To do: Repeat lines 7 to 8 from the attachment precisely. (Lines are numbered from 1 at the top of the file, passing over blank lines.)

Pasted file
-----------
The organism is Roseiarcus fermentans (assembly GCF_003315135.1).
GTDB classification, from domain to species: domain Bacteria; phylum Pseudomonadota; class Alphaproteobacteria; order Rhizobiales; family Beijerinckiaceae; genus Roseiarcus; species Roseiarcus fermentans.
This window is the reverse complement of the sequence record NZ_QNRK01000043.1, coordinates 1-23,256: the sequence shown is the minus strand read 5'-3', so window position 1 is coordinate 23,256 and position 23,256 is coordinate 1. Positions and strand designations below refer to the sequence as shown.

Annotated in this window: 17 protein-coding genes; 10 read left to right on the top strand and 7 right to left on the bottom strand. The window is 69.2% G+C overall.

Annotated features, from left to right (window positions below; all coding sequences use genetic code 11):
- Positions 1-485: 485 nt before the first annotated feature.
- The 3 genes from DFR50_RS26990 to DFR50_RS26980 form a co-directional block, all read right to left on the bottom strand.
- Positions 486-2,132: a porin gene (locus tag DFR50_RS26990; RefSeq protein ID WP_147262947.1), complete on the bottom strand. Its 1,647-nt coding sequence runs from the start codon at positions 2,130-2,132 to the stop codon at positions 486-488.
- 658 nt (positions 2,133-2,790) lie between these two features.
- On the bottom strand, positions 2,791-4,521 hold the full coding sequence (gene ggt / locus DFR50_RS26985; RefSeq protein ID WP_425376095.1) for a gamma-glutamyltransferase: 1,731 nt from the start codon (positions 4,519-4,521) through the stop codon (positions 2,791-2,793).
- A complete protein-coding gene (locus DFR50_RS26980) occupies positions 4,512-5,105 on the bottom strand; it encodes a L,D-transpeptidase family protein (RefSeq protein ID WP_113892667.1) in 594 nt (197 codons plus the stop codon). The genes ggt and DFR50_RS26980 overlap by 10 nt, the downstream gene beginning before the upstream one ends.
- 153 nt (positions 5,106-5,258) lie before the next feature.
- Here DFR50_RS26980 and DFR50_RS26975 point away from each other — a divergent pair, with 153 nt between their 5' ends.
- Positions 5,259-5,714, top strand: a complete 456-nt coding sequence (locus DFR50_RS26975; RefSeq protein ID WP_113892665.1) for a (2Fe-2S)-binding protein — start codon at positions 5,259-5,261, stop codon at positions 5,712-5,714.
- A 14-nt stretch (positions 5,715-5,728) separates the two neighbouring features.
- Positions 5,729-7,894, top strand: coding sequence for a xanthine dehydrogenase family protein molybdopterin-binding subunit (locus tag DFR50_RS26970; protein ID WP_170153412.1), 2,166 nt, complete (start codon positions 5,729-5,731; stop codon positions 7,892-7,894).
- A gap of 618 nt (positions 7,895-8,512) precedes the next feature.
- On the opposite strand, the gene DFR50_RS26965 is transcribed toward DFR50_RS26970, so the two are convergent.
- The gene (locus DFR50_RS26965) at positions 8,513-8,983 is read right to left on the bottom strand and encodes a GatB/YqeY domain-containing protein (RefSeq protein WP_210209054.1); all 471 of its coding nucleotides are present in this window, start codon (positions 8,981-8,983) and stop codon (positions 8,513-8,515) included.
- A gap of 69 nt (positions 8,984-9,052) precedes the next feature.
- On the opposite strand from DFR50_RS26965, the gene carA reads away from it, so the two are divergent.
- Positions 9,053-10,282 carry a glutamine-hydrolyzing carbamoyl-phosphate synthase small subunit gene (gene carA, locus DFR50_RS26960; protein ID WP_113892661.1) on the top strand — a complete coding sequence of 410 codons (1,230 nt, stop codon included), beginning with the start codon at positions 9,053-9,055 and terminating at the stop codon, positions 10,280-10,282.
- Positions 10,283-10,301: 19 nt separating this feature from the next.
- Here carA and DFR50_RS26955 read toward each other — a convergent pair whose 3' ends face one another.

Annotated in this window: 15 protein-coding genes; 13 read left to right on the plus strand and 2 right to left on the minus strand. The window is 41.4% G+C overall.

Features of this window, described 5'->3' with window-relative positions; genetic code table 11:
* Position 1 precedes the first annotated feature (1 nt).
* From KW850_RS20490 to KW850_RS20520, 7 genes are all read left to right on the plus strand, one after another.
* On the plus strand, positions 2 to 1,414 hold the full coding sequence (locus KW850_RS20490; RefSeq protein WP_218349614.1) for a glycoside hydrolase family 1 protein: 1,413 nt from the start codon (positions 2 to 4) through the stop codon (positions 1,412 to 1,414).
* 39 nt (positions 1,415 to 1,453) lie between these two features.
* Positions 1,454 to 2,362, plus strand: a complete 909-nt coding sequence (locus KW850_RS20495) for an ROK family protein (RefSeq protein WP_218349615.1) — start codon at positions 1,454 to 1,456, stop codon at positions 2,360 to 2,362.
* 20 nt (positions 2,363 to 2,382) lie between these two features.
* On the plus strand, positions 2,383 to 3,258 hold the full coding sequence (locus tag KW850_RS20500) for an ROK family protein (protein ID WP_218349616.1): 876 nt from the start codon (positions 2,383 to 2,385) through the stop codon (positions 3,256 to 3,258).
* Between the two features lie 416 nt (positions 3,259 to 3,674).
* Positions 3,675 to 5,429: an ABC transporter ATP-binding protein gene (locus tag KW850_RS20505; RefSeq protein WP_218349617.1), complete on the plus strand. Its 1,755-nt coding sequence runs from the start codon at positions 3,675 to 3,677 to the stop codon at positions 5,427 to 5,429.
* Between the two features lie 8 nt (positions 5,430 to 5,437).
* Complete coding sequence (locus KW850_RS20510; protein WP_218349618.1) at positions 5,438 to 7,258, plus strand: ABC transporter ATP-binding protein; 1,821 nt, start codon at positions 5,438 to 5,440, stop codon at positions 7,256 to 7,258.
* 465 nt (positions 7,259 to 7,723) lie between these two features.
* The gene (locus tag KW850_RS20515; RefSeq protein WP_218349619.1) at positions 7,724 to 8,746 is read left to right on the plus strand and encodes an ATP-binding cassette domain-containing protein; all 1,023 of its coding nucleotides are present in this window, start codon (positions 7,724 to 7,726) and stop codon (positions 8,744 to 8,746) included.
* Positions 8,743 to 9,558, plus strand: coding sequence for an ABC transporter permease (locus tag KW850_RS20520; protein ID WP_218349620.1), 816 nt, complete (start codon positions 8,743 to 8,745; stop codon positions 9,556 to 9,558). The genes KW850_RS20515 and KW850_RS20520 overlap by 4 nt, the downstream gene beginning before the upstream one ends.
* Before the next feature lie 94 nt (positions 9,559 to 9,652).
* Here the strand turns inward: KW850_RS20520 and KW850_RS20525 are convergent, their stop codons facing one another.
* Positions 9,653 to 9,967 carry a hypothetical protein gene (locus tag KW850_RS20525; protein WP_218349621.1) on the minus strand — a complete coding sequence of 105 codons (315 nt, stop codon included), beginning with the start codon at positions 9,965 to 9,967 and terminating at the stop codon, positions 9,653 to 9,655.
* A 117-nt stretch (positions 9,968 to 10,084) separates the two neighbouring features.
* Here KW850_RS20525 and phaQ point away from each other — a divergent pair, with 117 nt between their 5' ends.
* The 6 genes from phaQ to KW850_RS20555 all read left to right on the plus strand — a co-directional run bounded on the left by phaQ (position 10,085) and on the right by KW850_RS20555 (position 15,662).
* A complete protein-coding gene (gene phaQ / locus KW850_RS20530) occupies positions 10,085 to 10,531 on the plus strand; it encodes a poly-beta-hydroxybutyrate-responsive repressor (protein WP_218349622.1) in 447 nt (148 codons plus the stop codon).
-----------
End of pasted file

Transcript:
- The 3 genes from DFR50_RS26990 to DFR50_RS26980 form a co-directional block, all read right to left on the bottom strand.
- Positions 486-2,132: a porin gene (locus tag DFR50_RS26990; RefSeq protein ID WP_147262947.1), complete on the bottom strand. Its 1,647-nt coding sequence runs from the start codon at positions 2,130-2,132 to the stop codon at positions 486-488.